You’ve got to cut through the “noise” and offer something really worth listening to. Thought leaders used to focus on getting published in trade magazines and speaking at industry events, but now blogs, Medium, social media, etc. have lowered all the barriers to entry. Seth Godin blogs daily, for example.

The immediacy, reach and intimacy of publishing online and connecting with likeminded individuals is fundamental to thought leadership today. You have to plan out your own unique “strategic visibility” and make it happen.

With the sheer volume of new material online every single day, you need to be distinctive and memorable; find your own voice and use it. Test out different theories on what might give you some traction and readership, tweak and refine. Personal branding takes as much time and effort as branding a business, and it’s just as important.

Thought leaders also get published, invited to speak and asked to consult with others and even teach. The key here is to be out in the world (real and virtual). So, hone those presentation skills and start speaking at events. Start small with local meet-ups, community colleges, Google+ hangouts to build your speaker’s portfolio and track record. Offer to participate on discussion panels or lead workshops. Next, approach industry events and conferences for those invitation-only spots. Build, build, build…

4. Thought Leaders Make a Commitment to Learning

Thought leaders never stop looking for ways to grow and expand. They don’t limit themselves to their own field either, often wearing lots of business hats. Musk heads up automotive innovation, space travel and the colonization of Mars. Richard Branson began with a record label and expanded his businesses to include a train company, a luxury game preserve, a mobile phone company and a space-tourism company.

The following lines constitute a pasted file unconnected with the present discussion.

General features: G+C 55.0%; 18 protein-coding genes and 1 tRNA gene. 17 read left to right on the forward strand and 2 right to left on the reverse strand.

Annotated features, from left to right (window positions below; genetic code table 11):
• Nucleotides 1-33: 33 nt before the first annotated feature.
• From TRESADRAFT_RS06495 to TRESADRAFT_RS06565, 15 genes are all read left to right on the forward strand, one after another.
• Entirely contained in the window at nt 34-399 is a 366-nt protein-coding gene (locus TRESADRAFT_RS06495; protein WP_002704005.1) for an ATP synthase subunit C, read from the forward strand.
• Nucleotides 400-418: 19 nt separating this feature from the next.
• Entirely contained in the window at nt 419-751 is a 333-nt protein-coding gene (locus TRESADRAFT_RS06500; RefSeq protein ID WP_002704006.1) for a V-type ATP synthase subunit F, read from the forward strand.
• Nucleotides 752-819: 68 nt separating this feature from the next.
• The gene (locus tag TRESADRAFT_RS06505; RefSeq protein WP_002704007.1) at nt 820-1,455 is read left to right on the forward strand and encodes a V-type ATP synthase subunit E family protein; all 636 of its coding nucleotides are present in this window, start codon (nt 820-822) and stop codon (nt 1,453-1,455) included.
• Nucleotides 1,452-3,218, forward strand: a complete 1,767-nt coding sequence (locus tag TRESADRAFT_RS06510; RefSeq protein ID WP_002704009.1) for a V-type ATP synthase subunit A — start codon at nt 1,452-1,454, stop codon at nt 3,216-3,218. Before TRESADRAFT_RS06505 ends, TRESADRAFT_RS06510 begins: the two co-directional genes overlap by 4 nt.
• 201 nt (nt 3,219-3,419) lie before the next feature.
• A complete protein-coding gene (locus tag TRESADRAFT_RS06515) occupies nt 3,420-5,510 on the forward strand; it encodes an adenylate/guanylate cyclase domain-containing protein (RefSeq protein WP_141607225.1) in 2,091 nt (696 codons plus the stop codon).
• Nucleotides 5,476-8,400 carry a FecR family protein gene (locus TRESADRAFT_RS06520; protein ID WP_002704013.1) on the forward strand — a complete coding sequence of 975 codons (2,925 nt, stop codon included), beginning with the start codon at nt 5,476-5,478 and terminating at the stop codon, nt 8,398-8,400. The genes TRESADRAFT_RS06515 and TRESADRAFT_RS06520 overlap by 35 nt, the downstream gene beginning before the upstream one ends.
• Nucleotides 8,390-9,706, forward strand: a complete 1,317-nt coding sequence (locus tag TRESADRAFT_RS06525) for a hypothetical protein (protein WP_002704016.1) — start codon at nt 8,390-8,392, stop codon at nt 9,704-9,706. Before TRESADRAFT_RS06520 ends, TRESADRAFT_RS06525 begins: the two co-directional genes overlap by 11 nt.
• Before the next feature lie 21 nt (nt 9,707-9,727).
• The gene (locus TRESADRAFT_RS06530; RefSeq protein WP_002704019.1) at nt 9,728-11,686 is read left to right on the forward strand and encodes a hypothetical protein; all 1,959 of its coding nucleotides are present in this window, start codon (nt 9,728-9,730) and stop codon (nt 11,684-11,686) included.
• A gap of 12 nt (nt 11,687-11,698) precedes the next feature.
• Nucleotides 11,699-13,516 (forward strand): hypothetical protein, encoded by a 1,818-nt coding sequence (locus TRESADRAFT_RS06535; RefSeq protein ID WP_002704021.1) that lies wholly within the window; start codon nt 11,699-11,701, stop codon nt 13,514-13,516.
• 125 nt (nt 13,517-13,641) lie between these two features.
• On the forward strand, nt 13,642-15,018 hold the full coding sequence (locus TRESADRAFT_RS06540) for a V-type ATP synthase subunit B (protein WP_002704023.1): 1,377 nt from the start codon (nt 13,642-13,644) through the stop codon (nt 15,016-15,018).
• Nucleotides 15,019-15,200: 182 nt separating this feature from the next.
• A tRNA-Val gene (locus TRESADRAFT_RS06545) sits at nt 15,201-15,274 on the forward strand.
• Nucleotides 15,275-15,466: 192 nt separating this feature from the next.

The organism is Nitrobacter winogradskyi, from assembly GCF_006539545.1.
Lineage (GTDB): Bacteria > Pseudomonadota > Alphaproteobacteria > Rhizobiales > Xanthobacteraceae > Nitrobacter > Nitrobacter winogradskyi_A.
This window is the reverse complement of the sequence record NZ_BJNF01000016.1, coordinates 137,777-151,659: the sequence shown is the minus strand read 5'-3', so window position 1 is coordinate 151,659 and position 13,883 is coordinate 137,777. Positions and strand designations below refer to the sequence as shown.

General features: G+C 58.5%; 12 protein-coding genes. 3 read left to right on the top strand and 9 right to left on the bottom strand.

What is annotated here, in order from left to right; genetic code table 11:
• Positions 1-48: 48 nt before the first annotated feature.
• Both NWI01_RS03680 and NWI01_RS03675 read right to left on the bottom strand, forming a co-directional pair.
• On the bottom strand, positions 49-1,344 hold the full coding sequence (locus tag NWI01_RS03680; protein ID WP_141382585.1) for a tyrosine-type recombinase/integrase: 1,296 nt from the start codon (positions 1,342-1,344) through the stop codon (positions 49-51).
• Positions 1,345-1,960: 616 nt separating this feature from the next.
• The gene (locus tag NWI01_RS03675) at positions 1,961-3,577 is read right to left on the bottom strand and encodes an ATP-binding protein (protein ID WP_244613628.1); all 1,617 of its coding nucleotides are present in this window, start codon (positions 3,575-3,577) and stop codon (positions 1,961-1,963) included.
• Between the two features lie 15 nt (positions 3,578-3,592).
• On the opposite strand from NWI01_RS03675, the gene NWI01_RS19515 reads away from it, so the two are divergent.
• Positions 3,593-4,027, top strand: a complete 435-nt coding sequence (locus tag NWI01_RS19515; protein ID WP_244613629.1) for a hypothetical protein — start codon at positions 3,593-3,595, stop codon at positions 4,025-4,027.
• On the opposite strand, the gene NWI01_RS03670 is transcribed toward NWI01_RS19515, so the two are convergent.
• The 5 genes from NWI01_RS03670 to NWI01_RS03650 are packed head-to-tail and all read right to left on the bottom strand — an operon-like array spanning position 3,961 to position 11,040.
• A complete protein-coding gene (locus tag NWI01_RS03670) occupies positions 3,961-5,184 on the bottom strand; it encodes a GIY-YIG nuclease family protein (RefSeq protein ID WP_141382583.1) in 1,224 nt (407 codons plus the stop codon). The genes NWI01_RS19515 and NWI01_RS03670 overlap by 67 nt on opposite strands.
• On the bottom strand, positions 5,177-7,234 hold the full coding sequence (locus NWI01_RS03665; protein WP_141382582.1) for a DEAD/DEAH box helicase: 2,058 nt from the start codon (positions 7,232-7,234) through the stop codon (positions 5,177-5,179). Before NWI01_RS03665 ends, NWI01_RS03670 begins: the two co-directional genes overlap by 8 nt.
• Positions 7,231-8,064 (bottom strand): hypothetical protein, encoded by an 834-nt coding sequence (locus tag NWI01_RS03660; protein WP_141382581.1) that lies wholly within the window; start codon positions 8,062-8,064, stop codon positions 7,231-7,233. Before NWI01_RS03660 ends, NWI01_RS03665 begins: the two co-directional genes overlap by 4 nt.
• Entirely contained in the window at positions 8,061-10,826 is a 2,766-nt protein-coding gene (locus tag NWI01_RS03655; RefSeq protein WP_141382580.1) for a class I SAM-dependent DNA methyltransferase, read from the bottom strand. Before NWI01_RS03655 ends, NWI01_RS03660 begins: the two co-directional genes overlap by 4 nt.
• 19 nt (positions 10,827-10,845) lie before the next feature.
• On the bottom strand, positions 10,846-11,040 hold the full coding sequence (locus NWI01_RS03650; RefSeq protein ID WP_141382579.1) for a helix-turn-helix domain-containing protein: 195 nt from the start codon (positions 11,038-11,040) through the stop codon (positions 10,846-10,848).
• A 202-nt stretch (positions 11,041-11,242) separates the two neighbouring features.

In being so open to learning, thought leaders are also open to failure. When you learn and innovate, you take calculated risks. But you learn from your mistakes, and you learn from others.

Thought leaders are open-minded, open to taking ideas from different sources, often juxtaposing seemingly dissonant things. Consider two-Michelen-starred chef Alex Atala (featured in Season 2 of Chef’s Table)—known for transforming traditional Brazilian dishes by adapting French and Italian culinary techniques to native Brazilian ingredients, including ants.

5. Thought Leaders Actually Want to Make a Difference

Finally, thought leaders want to impact the world. While some lose their way over time, most start out with noble ideas about building a world that’s better. If you’re in business to make a solid living, turn a profit, grow steadily over time, perhaps thought leadership is not for you.

If, however, your company has a mission and a vision for the future that’s bigger than the product you build, you are likely a thought leader. Are you making cars or positively impacting environment and infrastructure? Are you designing brand identities or trying to change the relationship consumers have with products?

Everlane makes t-shirts, but the company is also trying to change the way that we as consumers approach purchases. From their website:
“We constantly challenge the status quo. Nothing is worse than complacency, and as a brand our culture is to dissect every single decision we make at every level of the company. We know our customers are also rule breakers and questioners, so we hope this philosophy is palpable in the products and choices we make. And by all means, challenge us too.”

Take a moment and step back from the actual work that you do. Ask yourself what change you’re trying to affect? What’s your mission and brand vision? Being a thought leader isn’t about having a job. It’s about having a calling.


about the author

Freelance Contributor Karen Hawthorne worked for six years as a digital editor for the National Post, contributing articles on business, food, culture and travel for affiliated newspapers across Canada. She now writes from her home office in Toronto as a freelancer, and takes breaks to bounce with her son on the backyard trampoline. Connect with her on LinkedIn.